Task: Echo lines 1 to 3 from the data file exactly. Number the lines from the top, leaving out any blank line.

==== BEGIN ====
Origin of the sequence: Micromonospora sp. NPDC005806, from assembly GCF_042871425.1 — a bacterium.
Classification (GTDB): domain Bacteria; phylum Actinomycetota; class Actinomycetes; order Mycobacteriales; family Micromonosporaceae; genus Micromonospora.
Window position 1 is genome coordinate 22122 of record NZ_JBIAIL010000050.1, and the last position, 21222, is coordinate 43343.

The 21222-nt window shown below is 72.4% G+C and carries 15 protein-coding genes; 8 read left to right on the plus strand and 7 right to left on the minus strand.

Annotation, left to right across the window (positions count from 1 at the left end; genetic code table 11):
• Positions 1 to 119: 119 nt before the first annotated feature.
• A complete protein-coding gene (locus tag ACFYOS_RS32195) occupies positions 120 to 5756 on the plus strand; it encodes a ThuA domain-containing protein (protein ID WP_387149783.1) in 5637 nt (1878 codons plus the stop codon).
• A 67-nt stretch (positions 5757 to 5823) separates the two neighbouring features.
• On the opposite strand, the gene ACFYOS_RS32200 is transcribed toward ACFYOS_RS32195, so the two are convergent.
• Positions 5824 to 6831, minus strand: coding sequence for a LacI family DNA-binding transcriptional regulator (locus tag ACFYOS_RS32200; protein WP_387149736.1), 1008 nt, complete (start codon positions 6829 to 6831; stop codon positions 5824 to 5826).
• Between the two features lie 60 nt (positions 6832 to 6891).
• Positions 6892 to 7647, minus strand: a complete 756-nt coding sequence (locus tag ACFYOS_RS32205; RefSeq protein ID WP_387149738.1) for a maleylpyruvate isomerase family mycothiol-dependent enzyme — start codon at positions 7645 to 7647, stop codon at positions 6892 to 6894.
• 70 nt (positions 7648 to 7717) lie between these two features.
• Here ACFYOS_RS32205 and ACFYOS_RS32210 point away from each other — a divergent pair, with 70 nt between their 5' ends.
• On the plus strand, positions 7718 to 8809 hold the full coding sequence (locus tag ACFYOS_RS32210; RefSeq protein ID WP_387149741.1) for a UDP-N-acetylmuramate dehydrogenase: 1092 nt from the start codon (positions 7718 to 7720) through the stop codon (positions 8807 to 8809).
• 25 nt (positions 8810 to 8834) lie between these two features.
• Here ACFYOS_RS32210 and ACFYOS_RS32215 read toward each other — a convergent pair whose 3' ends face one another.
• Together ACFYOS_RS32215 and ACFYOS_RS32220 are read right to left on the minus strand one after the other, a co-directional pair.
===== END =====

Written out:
Origin of the sequence: Micromonospora sp. NPDC005806, from assembly GCF_042871425.1 — a bacterium.
Classification (GTDB): domain Bacteria; phylum Actinomycetota; class Actinomycetes; order Mycobacteriales; family Micromonosporaceae; genus Micromonospora.
Window position 1 is genome coordinate 22122 of record NZ_JBIAIL010000050.1, and the last position, 21222, is coordinate 43343.